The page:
Afghanistan: Armed Conflict

Foreign, Commonwealth and Development Office written question – answered on 5th March 2021.

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Photo of Barry Sheerman Barry Sheerman Labour/Co-operative, Huddersfield

To ask the Secretary of State for Foreign, Commonwealth and Development Affairs, what steps he is taking to advocate for the protection of civilians in dangerous parts of Afghanistan.

Photo of Nigel Adams Nigel Adams Minister of State (Foreign, Commonwealth and Development Office)

The UK is deeply concerned about the current levels of violence throughout Afghanistan, including targeted attacks on civilians, which risk undermining peace efforts. There is an urgent need for a reduction in violence, leading to a comprehensive ceasefire, and meaningful engagement in a political process that can deliver the peace that Afghans want and deserve. In discussions with Afghanistan Foreign Minister Hanif Atmar on 18 January and 11 February respectively, the Minister of State for South Asia, Lord (Tariq) Ahmad of Wimbledon expressed the UK's condemnation of the increasing violence faced by the people of Afghanistan.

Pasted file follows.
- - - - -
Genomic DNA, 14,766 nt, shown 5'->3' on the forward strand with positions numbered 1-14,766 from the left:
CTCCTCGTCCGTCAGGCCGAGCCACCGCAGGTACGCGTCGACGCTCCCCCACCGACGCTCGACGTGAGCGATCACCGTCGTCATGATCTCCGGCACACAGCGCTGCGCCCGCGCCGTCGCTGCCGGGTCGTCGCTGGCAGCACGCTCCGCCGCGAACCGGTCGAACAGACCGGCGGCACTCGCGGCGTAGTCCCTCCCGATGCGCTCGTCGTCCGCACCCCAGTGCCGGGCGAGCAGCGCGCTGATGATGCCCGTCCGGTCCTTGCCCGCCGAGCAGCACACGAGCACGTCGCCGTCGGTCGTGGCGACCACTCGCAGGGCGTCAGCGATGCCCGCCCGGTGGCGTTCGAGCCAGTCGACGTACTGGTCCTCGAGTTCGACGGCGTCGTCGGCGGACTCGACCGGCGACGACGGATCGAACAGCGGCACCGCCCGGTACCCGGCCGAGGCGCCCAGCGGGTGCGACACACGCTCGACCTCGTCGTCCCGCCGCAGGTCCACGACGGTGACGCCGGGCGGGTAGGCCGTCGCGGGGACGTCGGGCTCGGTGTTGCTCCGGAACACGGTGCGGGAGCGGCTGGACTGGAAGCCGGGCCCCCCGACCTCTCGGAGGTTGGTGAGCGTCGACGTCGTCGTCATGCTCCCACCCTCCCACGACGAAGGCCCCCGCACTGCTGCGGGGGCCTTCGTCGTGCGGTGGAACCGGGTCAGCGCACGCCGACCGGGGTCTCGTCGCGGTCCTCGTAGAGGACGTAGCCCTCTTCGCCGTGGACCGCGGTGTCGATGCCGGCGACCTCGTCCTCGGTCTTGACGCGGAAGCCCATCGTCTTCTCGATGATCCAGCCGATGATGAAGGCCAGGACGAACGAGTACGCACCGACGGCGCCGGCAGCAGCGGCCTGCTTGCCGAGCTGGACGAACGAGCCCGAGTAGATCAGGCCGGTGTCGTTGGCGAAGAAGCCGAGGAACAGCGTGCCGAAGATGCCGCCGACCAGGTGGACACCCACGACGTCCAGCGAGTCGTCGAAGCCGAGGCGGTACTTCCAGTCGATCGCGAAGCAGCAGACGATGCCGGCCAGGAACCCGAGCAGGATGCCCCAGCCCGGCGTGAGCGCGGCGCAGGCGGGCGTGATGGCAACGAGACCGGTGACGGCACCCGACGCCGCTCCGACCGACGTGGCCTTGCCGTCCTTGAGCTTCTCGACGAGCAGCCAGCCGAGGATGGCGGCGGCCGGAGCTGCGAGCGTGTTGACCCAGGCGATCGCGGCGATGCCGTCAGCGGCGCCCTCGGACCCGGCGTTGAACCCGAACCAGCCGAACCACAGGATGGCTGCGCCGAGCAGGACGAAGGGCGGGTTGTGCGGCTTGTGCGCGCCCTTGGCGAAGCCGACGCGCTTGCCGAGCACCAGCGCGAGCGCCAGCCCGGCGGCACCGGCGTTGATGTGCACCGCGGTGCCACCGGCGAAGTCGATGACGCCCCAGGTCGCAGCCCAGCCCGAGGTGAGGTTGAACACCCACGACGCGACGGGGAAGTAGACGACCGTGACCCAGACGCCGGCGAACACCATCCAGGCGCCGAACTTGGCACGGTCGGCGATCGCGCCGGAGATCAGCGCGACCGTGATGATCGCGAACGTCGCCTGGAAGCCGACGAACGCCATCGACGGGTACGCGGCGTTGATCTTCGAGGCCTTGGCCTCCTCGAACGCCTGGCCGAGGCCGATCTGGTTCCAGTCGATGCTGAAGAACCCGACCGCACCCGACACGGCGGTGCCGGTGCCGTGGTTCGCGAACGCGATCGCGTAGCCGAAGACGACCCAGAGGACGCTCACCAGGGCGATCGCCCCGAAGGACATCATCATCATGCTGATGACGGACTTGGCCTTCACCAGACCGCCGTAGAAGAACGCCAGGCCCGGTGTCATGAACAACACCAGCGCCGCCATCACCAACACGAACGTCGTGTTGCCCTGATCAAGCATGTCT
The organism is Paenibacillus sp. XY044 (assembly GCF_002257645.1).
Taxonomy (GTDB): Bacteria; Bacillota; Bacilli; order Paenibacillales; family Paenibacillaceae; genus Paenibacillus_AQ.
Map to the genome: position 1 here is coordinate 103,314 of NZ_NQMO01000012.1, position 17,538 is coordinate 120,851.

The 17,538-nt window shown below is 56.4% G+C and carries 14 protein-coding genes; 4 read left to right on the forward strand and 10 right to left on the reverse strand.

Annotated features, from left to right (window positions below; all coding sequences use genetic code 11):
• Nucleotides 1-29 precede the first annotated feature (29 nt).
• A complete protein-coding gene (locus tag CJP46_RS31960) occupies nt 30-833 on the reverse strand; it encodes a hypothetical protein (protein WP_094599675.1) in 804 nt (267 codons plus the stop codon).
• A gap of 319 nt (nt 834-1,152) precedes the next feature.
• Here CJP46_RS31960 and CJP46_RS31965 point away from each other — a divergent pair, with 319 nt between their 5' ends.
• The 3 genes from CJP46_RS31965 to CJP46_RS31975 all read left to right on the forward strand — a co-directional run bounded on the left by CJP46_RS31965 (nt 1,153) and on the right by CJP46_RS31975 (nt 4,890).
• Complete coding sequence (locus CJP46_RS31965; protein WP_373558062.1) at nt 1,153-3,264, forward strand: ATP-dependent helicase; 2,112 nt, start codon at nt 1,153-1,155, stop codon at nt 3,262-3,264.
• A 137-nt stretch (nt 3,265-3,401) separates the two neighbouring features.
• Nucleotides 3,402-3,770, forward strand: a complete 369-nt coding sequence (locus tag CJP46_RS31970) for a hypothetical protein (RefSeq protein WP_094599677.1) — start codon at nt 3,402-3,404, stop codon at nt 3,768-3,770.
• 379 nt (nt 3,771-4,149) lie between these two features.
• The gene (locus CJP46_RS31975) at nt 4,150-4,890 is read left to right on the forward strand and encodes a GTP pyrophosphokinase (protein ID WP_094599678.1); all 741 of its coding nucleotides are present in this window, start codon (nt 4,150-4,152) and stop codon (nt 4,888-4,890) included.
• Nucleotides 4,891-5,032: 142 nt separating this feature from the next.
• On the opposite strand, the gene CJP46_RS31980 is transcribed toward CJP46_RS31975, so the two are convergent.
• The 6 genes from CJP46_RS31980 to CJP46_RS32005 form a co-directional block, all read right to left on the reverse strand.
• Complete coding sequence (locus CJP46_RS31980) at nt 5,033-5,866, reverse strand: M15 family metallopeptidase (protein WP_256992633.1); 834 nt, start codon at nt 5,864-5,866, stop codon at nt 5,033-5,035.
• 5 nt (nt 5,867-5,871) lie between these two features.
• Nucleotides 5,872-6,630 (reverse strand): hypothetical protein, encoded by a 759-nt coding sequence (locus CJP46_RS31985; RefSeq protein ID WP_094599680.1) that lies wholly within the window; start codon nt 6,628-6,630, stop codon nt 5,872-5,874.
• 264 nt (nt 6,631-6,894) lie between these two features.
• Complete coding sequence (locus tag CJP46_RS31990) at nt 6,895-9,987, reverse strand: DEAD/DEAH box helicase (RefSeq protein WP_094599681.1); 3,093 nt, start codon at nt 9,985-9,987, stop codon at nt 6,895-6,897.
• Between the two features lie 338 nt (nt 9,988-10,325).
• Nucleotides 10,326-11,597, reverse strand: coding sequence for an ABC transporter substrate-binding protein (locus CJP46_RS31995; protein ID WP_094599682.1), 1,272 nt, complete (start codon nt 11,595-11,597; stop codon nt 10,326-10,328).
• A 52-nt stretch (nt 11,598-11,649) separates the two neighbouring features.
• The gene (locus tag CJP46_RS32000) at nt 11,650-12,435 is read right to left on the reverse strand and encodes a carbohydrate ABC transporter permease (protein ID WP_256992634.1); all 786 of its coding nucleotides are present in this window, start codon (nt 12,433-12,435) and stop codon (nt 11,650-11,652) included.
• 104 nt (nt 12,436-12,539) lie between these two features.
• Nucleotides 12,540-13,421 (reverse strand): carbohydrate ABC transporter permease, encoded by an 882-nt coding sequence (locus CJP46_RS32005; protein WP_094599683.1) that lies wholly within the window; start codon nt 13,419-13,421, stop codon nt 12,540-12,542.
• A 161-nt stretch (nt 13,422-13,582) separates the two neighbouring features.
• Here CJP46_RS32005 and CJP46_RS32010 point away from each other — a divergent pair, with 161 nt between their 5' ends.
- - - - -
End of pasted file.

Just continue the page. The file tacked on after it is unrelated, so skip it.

The UK is committed to supporting security and stability in Afghanistan. The Prime Minister spoke to the President of Afghanistan, Ashraf Ghani, on 26 February. He reiterated the UK's longstanding support for the Afghan government's fight against the Taliban as part of the NATO coalition. There are around 750 UK troops in Afghanistan as part of NATO's mission to train, advise and assist Afghan forces. British military personnel act as advisors to Afghan National Defence and Security Forces (ANDSF) and lead the Kabul Security Force, which protects and enables NATO advisers, improving security in the capital. The UK will continue to help sustain the ANDSF, including through funding and other support, as they work to ensure the protection of civilians, lasting peace and long-term security and stability for the benefit of all Afghans.

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